What's the key to being seen as an authentic Midwesterner? Being from someplace else first.
Arthur Brisbane, the new public editor of the The New York Times, is steeped in establishment ways. He grew up in on Long Island, went to Harvard and lives on Cape Cod. His grandfather worked as an editor for the towering publisher William Randolph Hearst.
But on the East Coast, Brisbane is seen as a quintessentially Midwestern figure, all because he spent much of his career working for newspapers in Kansas City.
The years Brisbane spent working at the Kansas City Times and The Kansas City Star defined his career. He was a reporter, columnist, editor and publisher before becoming an executive at the Knight Ridder chain, which the McClatchy Co. acquired in 2006. (Brisbane broke up his time in Kansas City with a six-year stint at The Washington Post in the 1980s.)
Middle America left a bigger impression on Brisbane than he left on it. His time in Kansas City has made him seem exotic to people in the world's media capitals, who are always talking about how nice he seems.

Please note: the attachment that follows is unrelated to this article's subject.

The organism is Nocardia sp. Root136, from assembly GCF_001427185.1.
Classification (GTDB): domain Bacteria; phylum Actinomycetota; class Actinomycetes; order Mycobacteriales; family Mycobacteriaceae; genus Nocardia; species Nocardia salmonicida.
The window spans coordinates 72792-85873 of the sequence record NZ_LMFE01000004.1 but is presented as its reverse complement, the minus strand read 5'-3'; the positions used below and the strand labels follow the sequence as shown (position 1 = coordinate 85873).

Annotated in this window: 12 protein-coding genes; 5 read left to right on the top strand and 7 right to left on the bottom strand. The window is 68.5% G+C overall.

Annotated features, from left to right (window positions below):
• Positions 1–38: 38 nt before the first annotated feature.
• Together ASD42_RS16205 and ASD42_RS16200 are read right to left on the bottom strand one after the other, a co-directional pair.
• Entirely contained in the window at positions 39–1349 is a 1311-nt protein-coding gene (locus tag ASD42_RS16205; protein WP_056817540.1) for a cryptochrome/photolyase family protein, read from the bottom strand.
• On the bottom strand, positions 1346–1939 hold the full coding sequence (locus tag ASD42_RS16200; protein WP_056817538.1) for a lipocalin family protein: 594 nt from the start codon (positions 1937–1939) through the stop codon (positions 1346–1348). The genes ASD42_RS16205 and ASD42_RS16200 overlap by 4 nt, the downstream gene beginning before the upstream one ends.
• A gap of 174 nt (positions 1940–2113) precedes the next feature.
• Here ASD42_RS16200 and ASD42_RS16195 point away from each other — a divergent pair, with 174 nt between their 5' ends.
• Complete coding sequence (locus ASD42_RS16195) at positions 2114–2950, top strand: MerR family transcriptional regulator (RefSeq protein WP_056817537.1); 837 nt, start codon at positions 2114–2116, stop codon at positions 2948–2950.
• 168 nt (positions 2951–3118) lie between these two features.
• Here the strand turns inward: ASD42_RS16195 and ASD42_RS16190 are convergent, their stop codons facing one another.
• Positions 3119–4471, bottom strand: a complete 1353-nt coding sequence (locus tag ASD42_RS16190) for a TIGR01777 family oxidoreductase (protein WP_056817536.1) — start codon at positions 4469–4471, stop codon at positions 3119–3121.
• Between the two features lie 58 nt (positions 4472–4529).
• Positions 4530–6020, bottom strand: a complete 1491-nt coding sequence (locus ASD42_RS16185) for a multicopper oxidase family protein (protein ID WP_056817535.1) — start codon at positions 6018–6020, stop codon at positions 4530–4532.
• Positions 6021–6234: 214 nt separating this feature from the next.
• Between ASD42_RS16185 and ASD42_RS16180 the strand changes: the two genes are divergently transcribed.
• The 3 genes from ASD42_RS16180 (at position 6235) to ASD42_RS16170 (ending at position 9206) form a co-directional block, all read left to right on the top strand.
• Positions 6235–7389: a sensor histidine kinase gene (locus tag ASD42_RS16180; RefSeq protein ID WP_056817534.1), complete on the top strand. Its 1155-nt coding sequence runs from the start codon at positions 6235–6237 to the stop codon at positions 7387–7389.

"He has a Midwestern sincerity about him, which is hard to find," Larry Kramer, a former Post editor, tells American Journalism Review.
Brisbane posed for the AJR profile as he begins his three-year term as the ombudsman at The New York Times. In the position, Brisbane will comment on way the Times collects and presents all the news that's fit to print. Clark Hoyt, the outgoing public editor, says Brisbane is a first-class journalist and a "very nice person."
To hear the voices from the East, Brisbane will bring to the public editor role the perspective of a man who speaks in even tones, enjoys three-legged sack races and mowed Harry Truman's lawn as a boy. Times editor Bill Keller says Brisbane seemed to him like "someone who had his head screwed on straight."
Brisbane's level-headedness will appear in the Times at least twice a month.